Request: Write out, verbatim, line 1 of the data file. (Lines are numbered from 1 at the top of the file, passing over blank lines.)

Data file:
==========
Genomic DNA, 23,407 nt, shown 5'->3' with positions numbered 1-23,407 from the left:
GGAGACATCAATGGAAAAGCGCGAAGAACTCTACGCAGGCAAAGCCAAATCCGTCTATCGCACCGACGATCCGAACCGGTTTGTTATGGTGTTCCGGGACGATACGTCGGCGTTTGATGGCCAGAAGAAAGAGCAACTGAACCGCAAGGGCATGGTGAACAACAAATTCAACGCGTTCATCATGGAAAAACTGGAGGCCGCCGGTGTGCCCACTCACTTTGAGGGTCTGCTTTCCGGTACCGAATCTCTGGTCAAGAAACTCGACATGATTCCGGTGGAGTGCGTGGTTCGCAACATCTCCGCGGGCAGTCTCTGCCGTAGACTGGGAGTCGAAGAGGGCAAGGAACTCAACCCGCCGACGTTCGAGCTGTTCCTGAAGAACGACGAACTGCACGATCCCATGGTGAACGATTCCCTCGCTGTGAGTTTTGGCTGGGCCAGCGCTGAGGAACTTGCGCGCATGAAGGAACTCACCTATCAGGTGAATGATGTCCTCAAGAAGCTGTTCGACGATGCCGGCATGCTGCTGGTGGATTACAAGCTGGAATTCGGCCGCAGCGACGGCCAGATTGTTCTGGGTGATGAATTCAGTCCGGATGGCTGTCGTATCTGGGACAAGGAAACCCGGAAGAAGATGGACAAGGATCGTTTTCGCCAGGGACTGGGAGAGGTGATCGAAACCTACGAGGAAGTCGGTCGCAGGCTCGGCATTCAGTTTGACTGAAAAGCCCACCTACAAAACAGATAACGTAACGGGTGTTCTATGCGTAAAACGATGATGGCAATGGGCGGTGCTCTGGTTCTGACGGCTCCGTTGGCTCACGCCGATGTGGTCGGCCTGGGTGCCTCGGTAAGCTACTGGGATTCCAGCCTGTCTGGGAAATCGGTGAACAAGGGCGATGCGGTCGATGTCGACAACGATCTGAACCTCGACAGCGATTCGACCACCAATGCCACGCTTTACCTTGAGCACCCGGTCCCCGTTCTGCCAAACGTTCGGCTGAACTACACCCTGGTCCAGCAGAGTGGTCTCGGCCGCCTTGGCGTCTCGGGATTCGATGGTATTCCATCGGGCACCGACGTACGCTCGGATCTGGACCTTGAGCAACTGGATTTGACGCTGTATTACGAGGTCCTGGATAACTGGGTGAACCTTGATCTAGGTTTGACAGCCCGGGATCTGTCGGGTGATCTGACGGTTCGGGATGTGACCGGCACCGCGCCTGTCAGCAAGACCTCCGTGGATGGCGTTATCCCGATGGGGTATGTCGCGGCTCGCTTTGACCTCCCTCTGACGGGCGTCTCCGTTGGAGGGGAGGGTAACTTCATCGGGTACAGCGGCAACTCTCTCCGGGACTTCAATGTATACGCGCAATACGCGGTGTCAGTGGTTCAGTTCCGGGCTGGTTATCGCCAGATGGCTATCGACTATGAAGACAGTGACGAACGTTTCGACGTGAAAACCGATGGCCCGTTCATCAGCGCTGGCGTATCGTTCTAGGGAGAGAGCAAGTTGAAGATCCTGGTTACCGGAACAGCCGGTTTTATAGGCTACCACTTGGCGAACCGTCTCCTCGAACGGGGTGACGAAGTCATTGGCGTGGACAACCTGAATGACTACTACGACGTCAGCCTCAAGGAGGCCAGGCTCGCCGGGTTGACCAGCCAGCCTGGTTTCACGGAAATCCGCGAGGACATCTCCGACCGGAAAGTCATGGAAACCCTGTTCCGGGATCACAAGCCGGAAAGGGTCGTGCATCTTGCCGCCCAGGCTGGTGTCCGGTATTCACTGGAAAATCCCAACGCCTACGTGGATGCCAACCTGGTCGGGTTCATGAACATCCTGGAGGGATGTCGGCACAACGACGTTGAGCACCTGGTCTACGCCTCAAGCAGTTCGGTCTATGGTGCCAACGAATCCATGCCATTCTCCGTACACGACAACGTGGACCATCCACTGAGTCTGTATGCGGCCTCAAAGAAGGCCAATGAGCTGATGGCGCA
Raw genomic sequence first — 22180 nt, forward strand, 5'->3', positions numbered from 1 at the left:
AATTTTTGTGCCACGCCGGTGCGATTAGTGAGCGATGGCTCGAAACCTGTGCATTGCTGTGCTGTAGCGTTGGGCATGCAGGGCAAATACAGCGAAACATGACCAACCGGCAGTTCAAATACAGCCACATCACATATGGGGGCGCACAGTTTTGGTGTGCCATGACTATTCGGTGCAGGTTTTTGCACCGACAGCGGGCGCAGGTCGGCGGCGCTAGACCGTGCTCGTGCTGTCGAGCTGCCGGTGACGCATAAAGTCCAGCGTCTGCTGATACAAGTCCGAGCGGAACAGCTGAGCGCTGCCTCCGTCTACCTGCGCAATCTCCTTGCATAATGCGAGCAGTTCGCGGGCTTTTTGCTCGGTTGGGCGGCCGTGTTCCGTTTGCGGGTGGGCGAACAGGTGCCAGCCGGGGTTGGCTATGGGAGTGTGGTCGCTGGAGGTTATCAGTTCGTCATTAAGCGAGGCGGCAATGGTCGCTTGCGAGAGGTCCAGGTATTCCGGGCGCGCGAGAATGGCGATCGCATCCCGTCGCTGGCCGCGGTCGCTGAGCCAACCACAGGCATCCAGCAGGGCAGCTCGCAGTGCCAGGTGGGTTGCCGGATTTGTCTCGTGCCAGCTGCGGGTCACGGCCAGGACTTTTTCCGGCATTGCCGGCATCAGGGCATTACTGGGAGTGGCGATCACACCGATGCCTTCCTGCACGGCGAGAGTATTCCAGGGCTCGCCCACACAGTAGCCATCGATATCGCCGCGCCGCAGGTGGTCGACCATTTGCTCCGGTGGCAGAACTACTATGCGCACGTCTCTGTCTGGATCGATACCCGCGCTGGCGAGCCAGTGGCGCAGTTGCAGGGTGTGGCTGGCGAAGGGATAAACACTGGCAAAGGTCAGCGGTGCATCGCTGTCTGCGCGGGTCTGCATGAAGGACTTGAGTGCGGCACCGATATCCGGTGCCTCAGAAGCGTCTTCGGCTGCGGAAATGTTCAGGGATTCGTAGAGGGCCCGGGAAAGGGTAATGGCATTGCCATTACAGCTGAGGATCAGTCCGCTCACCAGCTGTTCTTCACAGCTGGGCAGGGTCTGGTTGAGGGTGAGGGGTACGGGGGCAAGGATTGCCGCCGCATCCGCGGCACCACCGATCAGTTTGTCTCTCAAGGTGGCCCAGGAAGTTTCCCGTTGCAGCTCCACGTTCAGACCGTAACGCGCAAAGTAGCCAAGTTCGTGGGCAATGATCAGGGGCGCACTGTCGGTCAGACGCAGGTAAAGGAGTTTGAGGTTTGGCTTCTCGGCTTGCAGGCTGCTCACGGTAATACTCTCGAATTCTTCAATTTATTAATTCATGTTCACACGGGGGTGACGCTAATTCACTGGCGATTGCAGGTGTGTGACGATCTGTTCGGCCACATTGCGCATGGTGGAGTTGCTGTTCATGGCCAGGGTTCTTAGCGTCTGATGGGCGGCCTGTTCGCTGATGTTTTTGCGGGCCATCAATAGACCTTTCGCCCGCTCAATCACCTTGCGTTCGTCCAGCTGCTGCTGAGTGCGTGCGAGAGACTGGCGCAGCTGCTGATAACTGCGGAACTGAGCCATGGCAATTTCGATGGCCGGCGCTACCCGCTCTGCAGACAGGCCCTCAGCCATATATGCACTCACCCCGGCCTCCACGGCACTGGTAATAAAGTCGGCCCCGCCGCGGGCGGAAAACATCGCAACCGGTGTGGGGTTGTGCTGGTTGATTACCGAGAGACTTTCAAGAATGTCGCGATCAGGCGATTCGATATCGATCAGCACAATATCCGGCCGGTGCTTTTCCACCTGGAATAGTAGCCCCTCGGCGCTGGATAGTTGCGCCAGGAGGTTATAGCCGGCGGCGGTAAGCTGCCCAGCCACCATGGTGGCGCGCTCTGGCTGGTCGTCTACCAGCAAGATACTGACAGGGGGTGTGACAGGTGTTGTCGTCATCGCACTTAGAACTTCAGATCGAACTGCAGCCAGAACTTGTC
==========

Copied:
Genomic DNA, 23,407 nt, shown 5'->3' with positions numbered 1-23,407 from the left: